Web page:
Source www.pionline.com “U.S. regulators are only just beginning to dip their toes in the water. They need a navigation system with proven strategies to help them speed up their efforts, catch up with European regulators, and get to the shared destination we desire: a sustainable future,” Yue Chen, director of Sustainability and Climate Initiatives at the New York State Department of Financial Services, said in the foreword to the report, which also looks at systemic financial risk to the U.S. economy from climate change, systemic racism and the COVID-19 pandemic recovery.
The Securities and Exchange Commission now has a senior policy adviser for climate and ESG, and acting Chairwoman Allison Lee has ordered an enhanced staff focus on climate-related disclosures. Some U.S. regulators are beginning to act, Mr. Rothstein said. The Federal Reserve has affirmed climate change as a systemic financial risk, and joined a global group of central banks, the Network for Greening the Financial System. Treasury Secretary Janet Yellen, who also serves as head of the interagency Financial Stability Oversight Council, said the Biden administration “is committed to using the full power of the U.S. federal government to address climate change as part of the Build Back Better plan.”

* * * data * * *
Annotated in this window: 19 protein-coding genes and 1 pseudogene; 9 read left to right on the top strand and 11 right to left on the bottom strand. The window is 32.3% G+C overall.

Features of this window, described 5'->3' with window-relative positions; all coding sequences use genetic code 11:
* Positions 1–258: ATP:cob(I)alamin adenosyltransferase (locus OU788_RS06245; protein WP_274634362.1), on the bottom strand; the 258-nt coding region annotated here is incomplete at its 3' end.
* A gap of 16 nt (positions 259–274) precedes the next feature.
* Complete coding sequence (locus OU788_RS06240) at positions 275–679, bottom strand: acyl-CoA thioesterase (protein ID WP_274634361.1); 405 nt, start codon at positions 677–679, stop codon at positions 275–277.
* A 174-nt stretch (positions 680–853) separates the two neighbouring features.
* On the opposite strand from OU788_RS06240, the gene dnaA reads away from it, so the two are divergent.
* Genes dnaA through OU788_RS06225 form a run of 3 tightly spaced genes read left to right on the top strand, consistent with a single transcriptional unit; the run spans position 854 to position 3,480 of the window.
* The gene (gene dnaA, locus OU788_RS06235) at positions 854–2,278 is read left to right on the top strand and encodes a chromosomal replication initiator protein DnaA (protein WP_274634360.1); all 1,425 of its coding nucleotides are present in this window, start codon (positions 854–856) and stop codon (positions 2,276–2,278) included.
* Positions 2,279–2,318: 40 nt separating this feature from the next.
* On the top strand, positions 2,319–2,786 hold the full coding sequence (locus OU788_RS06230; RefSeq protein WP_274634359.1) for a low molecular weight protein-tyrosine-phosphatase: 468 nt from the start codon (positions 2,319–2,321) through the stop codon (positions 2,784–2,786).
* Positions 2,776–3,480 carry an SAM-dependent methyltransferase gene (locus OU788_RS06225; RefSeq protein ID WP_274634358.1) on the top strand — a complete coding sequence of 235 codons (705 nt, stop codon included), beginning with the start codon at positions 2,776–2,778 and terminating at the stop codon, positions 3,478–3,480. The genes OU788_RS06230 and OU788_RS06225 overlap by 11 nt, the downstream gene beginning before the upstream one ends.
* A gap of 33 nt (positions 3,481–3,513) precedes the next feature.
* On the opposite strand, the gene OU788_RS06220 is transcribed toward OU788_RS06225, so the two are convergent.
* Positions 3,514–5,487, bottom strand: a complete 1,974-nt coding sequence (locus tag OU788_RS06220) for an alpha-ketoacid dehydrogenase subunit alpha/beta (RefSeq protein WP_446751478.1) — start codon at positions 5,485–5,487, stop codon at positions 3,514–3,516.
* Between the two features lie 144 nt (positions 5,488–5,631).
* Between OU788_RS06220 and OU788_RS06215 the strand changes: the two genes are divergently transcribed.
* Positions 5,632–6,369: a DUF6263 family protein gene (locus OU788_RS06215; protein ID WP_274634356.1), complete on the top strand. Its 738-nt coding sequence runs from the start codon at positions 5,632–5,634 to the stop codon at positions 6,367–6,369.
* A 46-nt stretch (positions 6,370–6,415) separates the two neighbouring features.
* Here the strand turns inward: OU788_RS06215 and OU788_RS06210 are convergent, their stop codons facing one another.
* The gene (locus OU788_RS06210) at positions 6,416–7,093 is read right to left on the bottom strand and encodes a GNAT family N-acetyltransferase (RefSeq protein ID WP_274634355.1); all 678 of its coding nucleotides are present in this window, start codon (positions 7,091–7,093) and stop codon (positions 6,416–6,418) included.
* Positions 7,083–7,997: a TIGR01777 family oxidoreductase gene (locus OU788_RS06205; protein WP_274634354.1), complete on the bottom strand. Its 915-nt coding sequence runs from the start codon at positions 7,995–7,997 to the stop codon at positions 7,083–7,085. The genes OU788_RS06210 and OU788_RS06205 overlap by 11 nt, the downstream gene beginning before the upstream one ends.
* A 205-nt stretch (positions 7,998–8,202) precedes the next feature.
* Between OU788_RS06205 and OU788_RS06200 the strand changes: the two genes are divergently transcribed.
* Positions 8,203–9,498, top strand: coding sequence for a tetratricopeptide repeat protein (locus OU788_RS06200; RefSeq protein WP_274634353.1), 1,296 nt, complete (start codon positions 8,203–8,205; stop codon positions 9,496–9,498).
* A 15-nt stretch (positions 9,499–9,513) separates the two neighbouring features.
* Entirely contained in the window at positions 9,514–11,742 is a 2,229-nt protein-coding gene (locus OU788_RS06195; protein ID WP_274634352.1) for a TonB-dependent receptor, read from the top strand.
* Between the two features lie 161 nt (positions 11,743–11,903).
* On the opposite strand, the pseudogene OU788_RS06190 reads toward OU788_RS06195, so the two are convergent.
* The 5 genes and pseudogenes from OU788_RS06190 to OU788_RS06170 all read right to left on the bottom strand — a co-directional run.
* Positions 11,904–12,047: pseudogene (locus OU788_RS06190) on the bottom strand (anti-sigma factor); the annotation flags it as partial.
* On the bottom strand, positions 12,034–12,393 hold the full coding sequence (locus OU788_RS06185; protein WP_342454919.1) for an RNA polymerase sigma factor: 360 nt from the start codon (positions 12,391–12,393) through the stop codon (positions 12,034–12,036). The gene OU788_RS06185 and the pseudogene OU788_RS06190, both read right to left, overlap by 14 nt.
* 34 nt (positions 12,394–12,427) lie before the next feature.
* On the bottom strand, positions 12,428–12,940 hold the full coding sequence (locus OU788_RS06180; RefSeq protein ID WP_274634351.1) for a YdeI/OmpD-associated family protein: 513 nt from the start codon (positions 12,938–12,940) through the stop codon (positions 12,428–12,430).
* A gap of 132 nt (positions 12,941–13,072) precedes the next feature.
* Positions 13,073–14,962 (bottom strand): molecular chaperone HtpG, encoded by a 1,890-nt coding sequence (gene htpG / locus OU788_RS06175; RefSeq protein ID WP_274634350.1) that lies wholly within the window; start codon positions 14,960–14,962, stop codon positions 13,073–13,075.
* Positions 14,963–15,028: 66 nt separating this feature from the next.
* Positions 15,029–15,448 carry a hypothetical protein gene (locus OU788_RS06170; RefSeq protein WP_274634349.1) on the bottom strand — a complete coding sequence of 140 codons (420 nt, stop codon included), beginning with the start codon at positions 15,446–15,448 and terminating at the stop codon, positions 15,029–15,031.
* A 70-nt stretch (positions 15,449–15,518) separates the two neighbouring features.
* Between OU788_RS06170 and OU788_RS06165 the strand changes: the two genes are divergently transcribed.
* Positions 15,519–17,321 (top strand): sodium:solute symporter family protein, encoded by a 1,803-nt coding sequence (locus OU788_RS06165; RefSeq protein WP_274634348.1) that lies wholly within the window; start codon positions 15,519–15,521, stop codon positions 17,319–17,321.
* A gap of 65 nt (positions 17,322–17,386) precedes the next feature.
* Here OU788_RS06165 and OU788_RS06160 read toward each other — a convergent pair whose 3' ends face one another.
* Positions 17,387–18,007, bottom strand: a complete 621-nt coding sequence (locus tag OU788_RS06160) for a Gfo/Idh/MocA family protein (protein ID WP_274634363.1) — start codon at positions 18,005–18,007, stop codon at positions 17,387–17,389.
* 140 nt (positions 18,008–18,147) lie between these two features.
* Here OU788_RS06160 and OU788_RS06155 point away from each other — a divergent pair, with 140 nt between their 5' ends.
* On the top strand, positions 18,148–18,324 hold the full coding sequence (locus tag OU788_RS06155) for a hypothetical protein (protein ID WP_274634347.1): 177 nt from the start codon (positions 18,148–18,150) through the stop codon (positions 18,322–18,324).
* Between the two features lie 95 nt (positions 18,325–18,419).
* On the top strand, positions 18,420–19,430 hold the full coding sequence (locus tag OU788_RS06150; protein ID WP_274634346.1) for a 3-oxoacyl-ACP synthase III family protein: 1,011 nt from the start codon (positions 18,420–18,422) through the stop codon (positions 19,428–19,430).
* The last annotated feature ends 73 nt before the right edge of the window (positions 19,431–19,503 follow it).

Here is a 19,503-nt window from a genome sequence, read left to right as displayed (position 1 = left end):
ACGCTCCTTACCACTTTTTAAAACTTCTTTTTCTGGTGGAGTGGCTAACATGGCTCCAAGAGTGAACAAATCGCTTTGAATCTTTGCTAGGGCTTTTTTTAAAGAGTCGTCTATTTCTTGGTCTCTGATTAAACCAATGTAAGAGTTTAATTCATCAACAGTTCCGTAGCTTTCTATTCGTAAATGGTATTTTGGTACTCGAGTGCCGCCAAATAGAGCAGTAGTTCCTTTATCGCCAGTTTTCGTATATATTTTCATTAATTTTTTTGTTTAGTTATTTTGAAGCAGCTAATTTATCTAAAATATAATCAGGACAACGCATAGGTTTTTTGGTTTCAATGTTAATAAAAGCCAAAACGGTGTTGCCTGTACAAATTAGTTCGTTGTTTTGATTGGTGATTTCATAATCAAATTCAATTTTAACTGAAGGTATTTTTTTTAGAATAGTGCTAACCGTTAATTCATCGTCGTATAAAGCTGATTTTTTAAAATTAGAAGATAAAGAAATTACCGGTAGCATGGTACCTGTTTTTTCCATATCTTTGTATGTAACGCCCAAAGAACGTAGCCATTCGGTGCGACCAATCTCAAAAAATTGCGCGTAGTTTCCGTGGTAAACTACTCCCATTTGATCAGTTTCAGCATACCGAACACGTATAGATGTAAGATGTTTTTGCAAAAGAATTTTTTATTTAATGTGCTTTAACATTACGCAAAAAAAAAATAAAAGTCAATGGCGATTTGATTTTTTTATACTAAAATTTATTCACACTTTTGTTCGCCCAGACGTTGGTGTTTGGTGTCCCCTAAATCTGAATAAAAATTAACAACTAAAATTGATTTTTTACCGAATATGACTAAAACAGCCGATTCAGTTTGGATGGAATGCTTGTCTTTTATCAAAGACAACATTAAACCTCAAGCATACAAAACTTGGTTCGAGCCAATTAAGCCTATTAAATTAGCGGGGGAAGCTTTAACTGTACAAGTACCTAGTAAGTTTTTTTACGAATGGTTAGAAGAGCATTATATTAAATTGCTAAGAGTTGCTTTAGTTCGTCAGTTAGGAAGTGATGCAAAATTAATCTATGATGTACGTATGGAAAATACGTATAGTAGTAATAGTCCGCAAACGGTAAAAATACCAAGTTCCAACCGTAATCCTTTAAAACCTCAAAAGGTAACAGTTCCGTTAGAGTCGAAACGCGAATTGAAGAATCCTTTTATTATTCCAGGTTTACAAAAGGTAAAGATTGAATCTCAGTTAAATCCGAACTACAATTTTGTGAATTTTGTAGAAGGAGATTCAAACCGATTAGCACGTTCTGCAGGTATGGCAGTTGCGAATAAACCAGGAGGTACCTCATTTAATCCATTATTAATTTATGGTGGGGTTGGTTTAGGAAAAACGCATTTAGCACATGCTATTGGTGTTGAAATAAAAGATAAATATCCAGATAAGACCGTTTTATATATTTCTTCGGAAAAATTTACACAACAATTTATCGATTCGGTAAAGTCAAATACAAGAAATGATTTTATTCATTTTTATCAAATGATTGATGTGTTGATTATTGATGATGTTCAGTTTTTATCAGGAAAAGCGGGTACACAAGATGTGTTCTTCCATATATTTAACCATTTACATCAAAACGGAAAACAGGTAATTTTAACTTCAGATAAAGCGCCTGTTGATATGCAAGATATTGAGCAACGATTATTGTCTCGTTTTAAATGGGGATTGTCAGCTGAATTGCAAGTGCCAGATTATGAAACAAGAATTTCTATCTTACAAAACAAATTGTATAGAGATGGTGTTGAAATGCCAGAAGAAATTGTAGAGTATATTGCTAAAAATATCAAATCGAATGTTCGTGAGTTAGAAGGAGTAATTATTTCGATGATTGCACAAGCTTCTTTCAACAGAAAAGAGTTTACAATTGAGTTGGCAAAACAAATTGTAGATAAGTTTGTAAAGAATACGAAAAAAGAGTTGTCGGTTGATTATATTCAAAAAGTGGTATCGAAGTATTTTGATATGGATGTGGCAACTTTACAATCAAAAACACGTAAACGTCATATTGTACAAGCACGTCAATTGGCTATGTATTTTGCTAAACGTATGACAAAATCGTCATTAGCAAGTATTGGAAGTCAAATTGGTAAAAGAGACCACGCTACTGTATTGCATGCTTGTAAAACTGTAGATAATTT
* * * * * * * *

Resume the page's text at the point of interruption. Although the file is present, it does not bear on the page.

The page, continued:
Yet most U.S. financial regulatory agencies still have not yet affirmed climate change as a systemic financial risk, and even fewer have a system for assessing and mitigating that risk, the report said. The report, Turning Up the Heat: The need for urgent action by U.S. financial regulators in addressing climate risk, includes a scorecard on U.S. financial regulators’ progress in addressing the systemic financial risks associated with climate change.
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